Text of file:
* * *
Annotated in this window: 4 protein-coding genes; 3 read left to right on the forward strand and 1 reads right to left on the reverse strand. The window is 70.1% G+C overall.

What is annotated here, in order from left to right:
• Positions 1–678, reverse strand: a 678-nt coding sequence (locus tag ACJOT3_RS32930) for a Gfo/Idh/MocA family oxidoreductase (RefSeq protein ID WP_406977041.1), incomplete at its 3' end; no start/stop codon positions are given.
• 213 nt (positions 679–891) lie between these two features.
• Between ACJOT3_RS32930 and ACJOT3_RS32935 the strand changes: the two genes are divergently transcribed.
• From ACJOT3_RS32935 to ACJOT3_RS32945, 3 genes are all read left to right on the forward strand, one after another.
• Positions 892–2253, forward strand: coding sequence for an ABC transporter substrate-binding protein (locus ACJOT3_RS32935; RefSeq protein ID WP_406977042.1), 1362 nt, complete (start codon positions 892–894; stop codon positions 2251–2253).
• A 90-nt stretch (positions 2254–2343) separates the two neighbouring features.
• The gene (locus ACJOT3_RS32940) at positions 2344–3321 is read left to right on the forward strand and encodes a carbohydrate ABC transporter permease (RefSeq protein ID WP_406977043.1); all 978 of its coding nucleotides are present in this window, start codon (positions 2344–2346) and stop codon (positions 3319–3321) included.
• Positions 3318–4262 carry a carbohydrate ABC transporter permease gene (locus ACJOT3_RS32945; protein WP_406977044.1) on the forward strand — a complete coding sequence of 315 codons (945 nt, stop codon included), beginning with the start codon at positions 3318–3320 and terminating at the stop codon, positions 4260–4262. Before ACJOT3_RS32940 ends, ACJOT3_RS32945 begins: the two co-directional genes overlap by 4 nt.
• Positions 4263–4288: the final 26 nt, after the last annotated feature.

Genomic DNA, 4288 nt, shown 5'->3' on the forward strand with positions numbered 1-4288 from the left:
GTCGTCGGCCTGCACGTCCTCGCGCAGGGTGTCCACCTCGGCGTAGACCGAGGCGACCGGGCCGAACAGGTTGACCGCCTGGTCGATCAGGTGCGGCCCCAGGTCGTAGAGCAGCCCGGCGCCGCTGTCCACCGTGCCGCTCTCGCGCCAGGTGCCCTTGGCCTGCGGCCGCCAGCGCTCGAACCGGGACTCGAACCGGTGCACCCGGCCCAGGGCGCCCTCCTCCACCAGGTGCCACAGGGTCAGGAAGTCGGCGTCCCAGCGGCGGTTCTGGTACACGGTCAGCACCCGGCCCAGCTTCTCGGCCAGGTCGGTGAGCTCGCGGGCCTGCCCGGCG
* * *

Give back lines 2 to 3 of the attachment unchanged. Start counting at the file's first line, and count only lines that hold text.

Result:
What is annotated here, in order from left to right:
• Positions 1–678, reverse strand: a 678-nt coding sequence (locus tag ACJOT3_RS32930) for a Gfo/Idh/MocA family oxidoreductase (RefSeq protein ID WP_406977041.1), incomplete at its 3' end; no start/stop codon positions are given.